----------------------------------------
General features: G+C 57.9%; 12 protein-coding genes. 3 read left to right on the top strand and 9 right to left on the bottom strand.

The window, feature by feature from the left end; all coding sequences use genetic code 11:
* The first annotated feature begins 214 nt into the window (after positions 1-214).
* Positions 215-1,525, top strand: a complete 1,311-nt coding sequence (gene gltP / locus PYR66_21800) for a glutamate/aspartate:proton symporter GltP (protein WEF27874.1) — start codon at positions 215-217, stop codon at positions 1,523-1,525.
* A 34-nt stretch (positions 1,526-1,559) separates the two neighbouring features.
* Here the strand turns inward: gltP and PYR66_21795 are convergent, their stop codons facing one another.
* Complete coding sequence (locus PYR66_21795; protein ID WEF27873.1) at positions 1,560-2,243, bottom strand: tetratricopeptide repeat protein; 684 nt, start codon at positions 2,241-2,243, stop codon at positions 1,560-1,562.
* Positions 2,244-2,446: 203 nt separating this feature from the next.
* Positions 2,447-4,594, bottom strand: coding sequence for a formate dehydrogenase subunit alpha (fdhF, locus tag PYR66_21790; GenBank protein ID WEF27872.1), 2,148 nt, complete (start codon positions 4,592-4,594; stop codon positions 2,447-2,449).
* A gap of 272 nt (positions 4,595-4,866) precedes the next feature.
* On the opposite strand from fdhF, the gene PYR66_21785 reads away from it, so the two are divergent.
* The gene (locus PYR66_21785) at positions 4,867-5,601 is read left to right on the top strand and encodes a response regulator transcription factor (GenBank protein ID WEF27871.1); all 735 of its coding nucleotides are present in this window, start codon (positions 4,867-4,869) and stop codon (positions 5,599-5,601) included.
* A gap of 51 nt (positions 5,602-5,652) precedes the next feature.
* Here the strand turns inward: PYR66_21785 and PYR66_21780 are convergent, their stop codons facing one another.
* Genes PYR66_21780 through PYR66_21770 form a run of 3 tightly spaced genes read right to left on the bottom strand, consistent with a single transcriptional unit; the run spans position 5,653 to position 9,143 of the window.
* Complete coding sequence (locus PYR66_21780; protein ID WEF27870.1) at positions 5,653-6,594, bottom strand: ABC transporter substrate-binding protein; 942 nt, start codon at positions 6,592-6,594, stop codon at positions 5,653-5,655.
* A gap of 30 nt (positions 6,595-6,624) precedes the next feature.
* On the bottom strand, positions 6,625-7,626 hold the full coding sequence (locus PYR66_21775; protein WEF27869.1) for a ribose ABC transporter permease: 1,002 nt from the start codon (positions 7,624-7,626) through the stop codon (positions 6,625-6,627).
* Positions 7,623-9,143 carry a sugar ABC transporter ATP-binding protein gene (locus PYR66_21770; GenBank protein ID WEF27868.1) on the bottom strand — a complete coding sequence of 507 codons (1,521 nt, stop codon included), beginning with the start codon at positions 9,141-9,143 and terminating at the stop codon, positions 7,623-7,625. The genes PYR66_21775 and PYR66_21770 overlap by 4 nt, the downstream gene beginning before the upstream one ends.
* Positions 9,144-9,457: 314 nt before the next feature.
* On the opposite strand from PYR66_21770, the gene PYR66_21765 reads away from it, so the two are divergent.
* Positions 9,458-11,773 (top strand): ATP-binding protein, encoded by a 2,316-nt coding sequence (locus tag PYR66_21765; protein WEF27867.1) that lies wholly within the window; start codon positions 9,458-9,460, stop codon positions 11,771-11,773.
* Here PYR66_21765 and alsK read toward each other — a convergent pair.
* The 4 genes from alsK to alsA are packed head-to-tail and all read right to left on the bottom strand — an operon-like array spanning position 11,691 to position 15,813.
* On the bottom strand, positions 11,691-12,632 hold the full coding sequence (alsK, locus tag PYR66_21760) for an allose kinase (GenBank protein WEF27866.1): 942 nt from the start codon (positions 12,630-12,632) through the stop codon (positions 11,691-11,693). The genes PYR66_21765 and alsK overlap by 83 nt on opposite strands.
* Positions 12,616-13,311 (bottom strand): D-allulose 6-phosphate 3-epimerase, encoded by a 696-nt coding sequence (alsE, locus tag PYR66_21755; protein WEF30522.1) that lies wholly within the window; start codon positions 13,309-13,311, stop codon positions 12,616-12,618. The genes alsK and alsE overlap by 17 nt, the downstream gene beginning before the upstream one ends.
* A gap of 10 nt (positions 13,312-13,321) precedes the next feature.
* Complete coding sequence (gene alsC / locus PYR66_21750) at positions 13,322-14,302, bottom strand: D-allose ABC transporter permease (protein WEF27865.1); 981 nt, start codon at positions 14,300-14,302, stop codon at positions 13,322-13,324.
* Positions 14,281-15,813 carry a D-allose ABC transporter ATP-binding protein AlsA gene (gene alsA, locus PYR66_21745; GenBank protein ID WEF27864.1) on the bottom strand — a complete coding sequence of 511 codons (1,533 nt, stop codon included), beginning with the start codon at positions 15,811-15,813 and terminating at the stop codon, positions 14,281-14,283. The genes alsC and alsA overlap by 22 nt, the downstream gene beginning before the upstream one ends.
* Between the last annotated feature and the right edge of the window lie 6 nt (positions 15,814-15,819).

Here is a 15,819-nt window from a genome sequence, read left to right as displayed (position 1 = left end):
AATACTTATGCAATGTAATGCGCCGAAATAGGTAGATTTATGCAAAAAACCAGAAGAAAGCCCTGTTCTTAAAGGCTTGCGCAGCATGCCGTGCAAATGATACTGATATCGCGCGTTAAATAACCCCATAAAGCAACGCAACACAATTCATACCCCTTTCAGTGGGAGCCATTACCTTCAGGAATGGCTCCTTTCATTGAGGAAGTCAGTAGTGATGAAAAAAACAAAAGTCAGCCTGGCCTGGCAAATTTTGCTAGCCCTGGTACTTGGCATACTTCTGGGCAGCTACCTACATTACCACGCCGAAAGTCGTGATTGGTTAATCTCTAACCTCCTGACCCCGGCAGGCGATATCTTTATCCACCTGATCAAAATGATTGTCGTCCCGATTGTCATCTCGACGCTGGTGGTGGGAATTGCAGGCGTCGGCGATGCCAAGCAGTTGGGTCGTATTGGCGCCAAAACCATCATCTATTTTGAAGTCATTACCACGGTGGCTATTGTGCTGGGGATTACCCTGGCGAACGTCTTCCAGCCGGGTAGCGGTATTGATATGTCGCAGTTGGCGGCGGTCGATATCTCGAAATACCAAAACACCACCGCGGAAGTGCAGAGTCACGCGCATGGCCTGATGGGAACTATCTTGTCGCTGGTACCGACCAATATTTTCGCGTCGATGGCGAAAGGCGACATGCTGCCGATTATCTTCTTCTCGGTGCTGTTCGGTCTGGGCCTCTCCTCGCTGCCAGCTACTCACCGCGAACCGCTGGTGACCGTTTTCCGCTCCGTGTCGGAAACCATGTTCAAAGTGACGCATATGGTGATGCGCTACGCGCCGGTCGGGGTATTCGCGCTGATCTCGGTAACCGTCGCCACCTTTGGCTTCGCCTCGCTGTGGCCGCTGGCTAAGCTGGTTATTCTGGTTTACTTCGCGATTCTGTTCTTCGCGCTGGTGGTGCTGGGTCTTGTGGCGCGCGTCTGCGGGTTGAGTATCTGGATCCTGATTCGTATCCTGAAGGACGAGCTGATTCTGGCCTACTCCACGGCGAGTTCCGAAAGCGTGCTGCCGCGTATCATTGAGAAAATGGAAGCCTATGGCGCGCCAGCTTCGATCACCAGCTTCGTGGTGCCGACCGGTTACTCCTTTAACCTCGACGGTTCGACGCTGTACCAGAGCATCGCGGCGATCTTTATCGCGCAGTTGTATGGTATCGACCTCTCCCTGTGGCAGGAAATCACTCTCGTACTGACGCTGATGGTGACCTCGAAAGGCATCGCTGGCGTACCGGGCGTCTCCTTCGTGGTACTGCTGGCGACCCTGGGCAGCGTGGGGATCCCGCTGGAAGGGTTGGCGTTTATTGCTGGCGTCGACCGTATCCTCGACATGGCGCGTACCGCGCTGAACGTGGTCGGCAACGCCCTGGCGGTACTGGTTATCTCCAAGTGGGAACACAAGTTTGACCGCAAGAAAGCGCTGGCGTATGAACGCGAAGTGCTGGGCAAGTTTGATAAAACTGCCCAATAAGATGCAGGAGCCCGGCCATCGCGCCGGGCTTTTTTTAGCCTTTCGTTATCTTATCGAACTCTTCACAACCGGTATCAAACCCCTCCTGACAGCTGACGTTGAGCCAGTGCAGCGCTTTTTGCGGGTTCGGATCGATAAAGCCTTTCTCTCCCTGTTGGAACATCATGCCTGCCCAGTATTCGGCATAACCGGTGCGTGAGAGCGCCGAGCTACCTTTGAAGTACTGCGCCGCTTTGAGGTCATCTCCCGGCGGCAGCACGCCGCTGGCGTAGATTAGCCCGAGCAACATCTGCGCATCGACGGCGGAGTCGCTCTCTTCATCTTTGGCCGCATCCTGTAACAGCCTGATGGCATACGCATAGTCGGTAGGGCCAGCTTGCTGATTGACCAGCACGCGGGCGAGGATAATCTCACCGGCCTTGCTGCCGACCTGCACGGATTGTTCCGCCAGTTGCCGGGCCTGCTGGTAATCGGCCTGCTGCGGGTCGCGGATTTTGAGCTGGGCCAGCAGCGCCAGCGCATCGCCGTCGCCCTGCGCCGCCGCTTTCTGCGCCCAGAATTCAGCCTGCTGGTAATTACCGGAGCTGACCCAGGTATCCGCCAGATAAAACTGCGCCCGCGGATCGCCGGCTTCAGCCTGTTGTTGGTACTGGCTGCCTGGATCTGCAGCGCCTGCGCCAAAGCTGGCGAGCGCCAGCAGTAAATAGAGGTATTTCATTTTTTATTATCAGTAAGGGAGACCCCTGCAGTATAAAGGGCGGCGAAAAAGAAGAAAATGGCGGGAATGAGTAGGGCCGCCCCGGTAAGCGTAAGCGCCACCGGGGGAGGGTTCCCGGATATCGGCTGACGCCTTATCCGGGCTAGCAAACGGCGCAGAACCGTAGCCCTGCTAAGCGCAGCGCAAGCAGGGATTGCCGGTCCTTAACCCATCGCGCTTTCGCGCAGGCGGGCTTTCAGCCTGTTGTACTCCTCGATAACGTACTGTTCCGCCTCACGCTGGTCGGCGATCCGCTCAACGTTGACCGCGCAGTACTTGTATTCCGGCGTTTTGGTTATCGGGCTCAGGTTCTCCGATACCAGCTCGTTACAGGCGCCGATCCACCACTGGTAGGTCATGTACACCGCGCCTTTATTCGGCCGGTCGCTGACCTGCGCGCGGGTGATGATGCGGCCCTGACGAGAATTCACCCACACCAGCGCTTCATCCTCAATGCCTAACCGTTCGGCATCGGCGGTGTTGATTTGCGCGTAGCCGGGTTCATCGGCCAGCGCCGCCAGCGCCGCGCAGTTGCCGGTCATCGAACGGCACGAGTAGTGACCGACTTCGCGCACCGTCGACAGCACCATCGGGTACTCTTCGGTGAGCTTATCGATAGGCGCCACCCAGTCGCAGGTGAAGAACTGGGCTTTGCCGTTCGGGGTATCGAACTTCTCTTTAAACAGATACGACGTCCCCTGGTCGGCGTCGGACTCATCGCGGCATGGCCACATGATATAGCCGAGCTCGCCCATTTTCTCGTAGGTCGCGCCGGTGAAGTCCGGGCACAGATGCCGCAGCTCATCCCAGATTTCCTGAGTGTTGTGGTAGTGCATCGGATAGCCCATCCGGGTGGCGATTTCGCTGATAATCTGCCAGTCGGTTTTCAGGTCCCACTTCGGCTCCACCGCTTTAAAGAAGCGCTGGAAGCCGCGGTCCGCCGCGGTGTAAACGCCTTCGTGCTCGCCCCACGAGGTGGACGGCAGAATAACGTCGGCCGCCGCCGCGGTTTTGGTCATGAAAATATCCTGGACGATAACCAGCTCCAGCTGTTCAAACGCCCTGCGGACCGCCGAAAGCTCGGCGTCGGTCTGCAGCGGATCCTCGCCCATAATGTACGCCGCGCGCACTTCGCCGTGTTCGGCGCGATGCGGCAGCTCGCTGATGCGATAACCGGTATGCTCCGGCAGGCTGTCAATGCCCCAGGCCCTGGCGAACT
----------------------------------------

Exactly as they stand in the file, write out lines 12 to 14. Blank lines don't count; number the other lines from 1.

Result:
* The gene (locus PYR66_21785) at positions 4,867-5,601 is read left to right on the top strand and encodes a response regulator transcription factor (GenBank protein ID WEF27871.1); all 735 of its coding nucleotides are present in this window, start codon (positions 4,867-4,869) and stop codon (positions 5,599-5,601) included.
* A gap of 51 nt (positions 5,602-5,652) precedes the next feature.
* Here the strand turns inward: PYR66_21785 and PYR66_21780 are convergent, their stop codons facing one another.